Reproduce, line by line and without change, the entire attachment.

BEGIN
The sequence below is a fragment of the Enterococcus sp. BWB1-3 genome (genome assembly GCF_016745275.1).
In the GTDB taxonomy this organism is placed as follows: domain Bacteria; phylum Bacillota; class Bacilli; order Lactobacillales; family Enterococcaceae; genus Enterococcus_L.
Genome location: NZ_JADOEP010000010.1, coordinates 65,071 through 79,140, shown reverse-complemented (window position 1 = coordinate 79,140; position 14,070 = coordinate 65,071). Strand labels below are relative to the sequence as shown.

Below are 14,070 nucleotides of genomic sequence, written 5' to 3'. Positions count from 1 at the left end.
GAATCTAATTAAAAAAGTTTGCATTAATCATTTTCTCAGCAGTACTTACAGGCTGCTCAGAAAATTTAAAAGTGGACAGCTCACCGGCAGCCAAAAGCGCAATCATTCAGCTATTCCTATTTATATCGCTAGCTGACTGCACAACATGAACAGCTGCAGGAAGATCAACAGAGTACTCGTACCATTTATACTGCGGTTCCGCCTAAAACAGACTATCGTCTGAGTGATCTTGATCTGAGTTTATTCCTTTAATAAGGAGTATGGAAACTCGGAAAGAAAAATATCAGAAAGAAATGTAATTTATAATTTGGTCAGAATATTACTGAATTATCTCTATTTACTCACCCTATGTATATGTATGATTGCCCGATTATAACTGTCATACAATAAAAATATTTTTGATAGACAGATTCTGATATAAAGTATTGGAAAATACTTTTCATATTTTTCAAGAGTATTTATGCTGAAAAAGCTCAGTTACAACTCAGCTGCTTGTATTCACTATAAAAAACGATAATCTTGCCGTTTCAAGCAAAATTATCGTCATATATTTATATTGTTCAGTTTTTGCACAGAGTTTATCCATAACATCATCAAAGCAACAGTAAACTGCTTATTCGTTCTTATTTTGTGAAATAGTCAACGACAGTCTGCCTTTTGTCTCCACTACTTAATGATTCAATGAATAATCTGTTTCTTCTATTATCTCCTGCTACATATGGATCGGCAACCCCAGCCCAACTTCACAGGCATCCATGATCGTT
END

The sequence below is a fragment of the Enterococcus sp. BWB1-3 genome (genome assembly GCF_016745275.1).
In the GTDB taxonomy this organism is placed as follows: domain Bacteria; phylum Bacillota; class Bacilli; order Lactobacillales; family Enterococcaceae; genus Enterococcus_L.
Genome location: NZ_JADOEP010000010.1, coordinates 65,071 through 79,140, shown reverse-complemented (window position 1 = coordinate 79,140; position 14,070 = coordinate 65,071). Strand labels below are relative to the sequence as shown.

Below are 14,070 nucleotides of genomic sequence, written 5' to 3'. Positions count from 1 at the left end.
GAATCTAATTAAAAAAGTTTGCATTAATCATTTTCTCAGCAGTACTTACAGGCTGCTCAGAAAATTTAAAAGTGGACAGCTCACCGGCAGCCAAAAGCGCAATCATTCAGCTATTCCTATTTATATCGCTAGCTGACTGCACAACATGAACAGCTGCAGGAAGATCAACAGAGTACTCGTACCATTTATACTGCGGTTCCGCCTAAAACAGACTATCGTCTGAGTGATCTTGATCTGAGTTTATTCCTTTAATAAGGAGTATGGAAACTCGGAAAGAAAAATATCAGAAAGAAATGTAATTTATAATTTGGTCAGAATATTACTGAATTATCTCTATTTACTCACCCTATGTATATGTATGATTGCCCGATTATAACTGTCATACAATAAAAATATTTTTGATAGACAGATTCTGATATAAAGTATTGGAAAATACTTTTCATATTTTTCAAGAGTATTTATGCTGAAAAAGCTCAGTTACAACTCAGCTGCTTGTATTCACTATAAAAAACGATAATCTTGCCGTTTCAAGCAAAATTATCGTCATATATTTATATTGTTCAGTTTTTGCACAGAGTTTATCCATAACATCATCAAAGCAACAGTAAACTGCTTATTCGTTCTTATTTTGTGAAATAGTCAACGACAGTCTGCCTTTTGTCTCCACTACTTAATGATTCAATGAATAATCTGTTTCTTCTATTATCTCCTGCTACATATGGATCGGCAACCCCAGCCCAACTTCACAGGCATCCATGATCGTT